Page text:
It's not hard for me to see why Doctor Who has become such a beloved franchise. I think there's always going to be a place on TV for an epic, fun adventure series that can be watched with the whole family. There's no other show that has quite that combination of qualities.

After a cute but perhaps too cute opening, The Doctor gathers Amy, Rory and River Song (ER's Alex Kingston, who is starting to grow on me) in Southeastern Utah, plotting something involving space in 1969. (Yes, there really is a San Juan School District.) They're all there when he is shot and killed - before he can finish regenerating - by a mysterious astronaut. Imagine their surprise when a younger version of The Doctor later turns up and rejoins them. Obviously, they can't say anything as he's now tinkering with his own past. As a Terminator fan, I'm used to paradoxes and think they can be fun if handled well, so I'm game for this. My only question is what it does for the viability of the franchise, as how can they replace Matt Smith with another actor later on if The Doctor is dead and his body destroyed? I don't fully grasp that, but I'm sure someone will sort it out.

President Nixon asks ex-FBI agent Canton Delaware (the ever fabulous Mark Sheppard of Leverage, Supernatural, and Battlestar Galactica) to investigate some suspicious phone calls he's been getting from a small child about a spaceman. Moments later, The Doctor brings the TARDIS right into the Oval Office and declares he'll help with that problem. And Amy runs into one ugly-looking alien in a White House bathroom. He likes disintegrating people and/or giving them amnesia, and thinks she should tell The Doctor about his time snafu. This introduces a nifty idea: how can you oppose an enemy that you can't remember existed in the first place? As if that's not tough enough, we're also apparently susceptible to their suggestions. It's going to be tricky and I look forward to seeing how it unfolds.

Back to the action: Team TARDIS brings Canton along as they follow the girl's next call to a properly abandoned place full of stolen NASA swag. Once there, River unearths a network of tunnels under the building, in which are a few more ugly aliens and their lair. We're told that the ugly aliens have been around for centuries and across the entire planet. Well, that can't be good. And we end on one heck of a cliffhanger: Amy's pregnant, and the murderous astronaut is revealed to be the girl they've been looking for. In a panic, Amy decides to shoot her, in order to save The Doctor from being killed in the future. I'm not really surprised at either part (maybe because I have memories of "The Empty Child" burned in my brain), but it's a nice way to go out nonetheless.

I've spoken with other shows of how you can't really judge an episode if it's part one of a two-part story. This episode of Doctor Who is a prime example of that. It's not a great season opener to me, but most of the season openers I've loved haven't been two-parters either. There's more exposition - and less genuine scares and surprises - here than I was hoping for. I can only imagine that next week will make up for that difference, so I'm going to give the show a pass this week, and see how things unfold.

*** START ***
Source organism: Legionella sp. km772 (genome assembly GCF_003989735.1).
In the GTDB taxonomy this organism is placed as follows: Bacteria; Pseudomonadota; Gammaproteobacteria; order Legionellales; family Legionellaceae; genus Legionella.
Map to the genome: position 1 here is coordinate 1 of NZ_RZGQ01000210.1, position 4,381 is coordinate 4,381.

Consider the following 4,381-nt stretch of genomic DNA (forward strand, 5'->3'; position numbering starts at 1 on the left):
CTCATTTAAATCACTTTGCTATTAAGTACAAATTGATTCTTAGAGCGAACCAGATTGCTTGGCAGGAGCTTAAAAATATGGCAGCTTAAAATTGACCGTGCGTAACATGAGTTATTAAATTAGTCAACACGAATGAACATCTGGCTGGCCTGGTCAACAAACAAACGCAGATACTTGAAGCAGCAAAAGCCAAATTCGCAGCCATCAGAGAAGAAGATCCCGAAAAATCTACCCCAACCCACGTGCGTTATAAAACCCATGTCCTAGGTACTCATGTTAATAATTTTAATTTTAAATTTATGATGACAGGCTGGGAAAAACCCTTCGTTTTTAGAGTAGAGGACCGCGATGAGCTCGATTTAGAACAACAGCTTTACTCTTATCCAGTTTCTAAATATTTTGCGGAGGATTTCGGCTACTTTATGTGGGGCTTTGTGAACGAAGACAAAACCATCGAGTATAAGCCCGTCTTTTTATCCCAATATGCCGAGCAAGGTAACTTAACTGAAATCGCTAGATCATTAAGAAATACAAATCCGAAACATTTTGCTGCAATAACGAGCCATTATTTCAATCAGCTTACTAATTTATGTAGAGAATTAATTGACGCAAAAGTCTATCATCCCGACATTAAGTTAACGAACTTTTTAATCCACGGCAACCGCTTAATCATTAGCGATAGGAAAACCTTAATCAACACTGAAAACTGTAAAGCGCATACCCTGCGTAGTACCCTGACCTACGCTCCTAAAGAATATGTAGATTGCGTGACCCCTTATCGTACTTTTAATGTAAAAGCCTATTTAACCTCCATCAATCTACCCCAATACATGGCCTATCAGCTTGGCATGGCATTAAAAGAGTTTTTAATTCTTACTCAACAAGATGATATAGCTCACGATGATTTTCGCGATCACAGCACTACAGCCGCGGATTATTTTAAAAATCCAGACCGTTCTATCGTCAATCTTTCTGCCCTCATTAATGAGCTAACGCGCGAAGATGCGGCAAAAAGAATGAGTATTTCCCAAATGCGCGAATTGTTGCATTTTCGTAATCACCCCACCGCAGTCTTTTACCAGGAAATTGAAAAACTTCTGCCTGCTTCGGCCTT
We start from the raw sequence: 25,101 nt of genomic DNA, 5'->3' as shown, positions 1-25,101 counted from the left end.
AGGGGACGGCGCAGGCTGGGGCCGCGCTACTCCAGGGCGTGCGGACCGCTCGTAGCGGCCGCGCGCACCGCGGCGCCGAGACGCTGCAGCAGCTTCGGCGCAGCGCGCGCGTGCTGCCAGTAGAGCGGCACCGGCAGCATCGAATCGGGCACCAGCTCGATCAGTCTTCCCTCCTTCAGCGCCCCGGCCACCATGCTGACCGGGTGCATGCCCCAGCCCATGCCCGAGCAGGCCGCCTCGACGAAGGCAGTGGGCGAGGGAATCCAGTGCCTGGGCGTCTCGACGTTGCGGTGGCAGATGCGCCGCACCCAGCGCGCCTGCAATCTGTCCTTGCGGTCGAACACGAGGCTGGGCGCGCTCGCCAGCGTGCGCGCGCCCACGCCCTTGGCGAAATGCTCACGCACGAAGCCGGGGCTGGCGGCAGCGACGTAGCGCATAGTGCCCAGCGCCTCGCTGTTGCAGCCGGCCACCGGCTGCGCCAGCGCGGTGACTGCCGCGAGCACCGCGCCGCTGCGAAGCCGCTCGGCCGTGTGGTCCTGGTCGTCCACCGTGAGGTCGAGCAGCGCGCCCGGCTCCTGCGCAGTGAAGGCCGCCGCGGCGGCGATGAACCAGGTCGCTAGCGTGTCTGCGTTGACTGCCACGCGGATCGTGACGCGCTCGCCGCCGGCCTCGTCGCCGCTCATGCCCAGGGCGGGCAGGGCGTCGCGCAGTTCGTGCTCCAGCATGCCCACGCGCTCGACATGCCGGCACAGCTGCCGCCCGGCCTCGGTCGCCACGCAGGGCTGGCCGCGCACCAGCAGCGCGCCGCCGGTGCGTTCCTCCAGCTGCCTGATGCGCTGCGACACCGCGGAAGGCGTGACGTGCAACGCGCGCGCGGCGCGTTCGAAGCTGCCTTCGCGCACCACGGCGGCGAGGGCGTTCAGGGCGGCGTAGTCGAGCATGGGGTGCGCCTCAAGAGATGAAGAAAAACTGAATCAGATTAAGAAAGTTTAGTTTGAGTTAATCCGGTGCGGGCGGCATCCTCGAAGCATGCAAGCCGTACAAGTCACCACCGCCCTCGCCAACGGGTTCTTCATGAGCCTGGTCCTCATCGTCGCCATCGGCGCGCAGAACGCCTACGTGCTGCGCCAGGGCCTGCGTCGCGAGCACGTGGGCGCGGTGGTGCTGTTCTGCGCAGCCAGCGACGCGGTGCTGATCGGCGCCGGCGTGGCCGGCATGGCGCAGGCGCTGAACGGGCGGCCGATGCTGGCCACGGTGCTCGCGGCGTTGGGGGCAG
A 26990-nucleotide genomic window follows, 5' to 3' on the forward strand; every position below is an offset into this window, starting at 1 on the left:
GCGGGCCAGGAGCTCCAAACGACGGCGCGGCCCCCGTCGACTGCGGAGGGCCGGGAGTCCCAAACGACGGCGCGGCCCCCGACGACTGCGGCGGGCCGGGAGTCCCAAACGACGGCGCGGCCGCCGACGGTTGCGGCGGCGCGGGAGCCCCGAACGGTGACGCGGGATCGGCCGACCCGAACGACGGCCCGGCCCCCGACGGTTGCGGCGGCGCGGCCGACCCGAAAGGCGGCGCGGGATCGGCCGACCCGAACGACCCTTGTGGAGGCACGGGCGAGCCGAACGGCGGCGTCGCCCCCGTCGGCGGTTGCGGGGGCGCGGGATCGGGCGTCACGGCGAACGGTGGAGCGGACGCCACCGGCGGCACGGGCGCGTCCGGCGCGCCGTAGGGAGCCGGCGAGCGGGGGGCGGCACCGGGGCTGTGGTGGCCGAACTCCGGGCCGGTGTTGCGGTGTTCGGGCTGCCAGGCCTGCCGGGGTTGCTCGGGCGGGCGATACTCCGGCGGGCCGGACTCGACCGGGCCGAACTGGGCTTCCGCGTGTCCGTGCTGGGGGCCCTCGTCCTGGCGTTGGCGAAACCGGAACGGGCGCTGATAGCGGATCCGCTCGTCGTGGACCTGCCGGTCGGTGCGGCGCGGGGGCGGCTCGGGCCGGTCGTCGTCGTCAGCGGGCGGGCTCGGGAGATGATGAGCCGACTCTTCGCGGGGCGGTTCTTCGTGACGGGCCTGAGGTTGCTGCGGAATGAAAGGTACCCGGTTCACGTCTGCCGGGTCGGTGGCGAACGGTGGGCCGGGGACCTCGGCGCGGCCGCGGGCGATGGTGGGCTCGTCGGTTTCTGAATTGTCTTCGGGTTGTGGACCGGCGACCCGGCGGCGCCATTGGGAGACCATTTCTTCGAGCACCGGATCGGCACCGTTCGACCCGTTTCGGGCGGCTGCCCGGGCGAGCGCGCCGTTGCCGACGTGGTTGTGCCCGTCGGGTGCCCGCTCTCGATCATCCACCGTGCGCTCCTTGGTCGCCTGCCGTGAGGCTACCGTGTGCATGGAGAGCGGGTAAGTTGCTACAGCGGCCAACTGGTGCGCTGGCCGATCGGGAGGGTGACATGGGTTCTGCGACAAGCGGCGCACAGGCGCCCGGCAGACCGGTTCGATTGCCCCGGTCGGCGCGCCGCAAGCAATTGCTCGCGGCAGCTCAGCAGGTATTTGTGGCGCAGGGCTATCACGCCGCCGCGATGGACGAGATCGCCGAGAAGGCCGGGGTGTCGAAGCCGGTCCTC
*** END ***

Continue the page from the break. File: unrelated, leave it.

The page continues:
What I did love about this episode was Doctor Who's usual remarkable dedication to immersing us in the places and times we visit. The episode really looked and felt like 1969 America. The TARDIS in the Oval Office was a pretty awesome visual. (Although as a Futurama fan I'm too used to seeing Richard Nixon as a head in a jar.) It actually reminded me a lot of Dark Skies in that way, except that in this episode it's the aliens doing the investigating.

In addition, there were some great performances here. Matt Smith hasn't replaced David Tennant as my favorite Doctor yet, but it's 1 and 1A in my book. Alex Kingston, who sort of grated on me last season, is growing on me now that River seems a little less theatrical. I also have a soft spot for Arthur Darvill, as put-upon Rory has been allowed to be his own person and not just Amy's accessory, not unlike Noel Clarke as Mickey Smith in the David Tennant run. And then there's Mark Sheppard. I really can't say enough good things about Mark Sheppard. I'm glad to see him every time he pops up somewhere, and this is no exception. He works so well in the role of Canton Delaware, making me actually embrace the guy. The episode serves all five major characters well when so many shows often have a hard time with multiple protagonists.

"The Impossible Astronaut" isn't the whiz-bang first episode my Whovian heart was hoping for, but it's a promising start to what looks like an impressive season. I'm wagering that we're on course for another fun ride in the TARDIS. And there's no other show that could come close to what this one can offer.